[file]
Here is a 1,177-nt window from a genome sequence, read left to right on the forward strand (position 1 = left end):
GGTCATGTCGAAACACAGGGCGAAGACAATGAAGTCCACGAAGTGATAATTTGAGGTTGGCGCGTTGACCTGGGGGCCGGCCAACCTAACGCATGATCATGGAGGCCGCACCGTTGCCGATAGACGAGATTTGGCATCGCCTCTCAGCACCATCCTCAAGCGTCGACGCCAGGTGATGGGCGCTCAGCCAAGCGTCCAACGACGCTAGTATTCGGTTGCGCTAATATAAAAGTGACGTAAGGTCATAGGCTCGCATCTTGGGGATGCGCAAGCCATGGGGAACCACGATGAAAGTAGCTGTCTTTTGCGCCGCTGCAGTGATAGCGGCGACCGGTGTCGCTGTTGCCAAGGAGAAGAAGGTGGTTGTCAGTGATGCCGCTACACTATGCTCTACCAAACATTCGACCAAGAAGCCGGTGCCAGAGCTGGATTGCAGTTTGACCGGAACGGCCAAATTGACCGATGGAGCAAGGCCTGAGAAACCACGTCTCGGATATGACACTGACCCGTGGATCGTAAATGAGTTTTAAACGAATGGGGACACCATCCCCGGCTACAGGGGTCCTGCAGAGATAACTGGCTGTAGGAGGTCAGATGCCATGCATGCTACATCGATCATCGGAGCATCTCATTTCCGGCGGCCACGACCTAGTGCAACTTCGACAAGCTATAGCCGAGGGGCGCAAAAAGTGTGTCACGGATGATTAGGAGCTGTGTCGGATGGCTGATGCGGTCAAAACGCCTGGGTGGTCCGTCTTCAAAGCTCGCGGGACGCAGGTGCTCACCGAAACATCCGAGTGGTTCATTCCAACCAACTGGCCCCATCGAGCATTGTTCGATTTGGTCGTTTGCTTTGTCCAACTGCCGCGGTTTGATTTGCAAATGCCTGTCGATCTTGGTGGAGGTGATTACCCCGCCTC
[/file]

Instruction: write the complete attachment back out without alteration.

Here is a 1,177-nt window from a genome sequence, read left to right on the forward strand (position 1 = left end):
GGTCATGTCGAAACACAGGGCGAAGACAATGAAGTCCACGAAGTGATAATTTGAGGTTGGCGCGTTGACCTGGGGGCCGGCCAACCTAACGCATGATCATGGAGGCCGCACCGTTGCCGATAGACGAGATTTGGCATCGCCTCTCAGCACCATCCTCAAGCGTCGACGCCAGGTGATGGGCGCTCAGCCAAGCGTCCAACGACGCTAGTATTCGGTTGCGCTAATATAAAAGTGACGTAAGGTCATAGGCTCGCATCTTGGGGATGCGCAAGCCATGGGGAACCACGATGAAAGTAGCTGTCTTTTGCGCCGCTGCAGTGATAGCGGCGACCGGTGTCGCTGTTGCCAAGGAGAAGAAGGTGGTTGTCAGTGATGCCGCTACACTATGCTCTACCAAACATTCGACCAAGAAGCCGGTGCCAGAGCTGGATTGCAGTTTGACCGGAACGGCCAAATTGACCGATGGAGCAAGGCCTGAGAAACCACGTCTCGGATATGACACTGACCCGTGGATCGTAAATGAGTTTTAAACGAATGGGGACACCATCCCCGGCTACAGGGGTCCTGCAGAGATAACTGGCTGTAGGAGGTCAGATGCCATGCATGCTACATCGATCATCGGAGCATCTCATTTCCGGCGGCCACGACCTAGTGCAACTTCGACAAGCTATAGCCGAGGGGCGCAAAAAGTGTGTCACGGATGATTAGGAGCTGTGTCGGATGGCTGATGCGGTCAAAACGCCTGGGTGGTCCGTCTTCAAAGCTCGCGGGACGCAGGTGCTCACCGAAACATCCGAGTGGTTCATTCCAACCAACTGGCCCCATCGAGCATTGTTCGATTTGGTCGTTTGCTTTGTCCAACTGCCGCGGTTTGATTTGCAAATGCCTGTCGATCTTGGTGGAGGTGATTACCCCGCCTC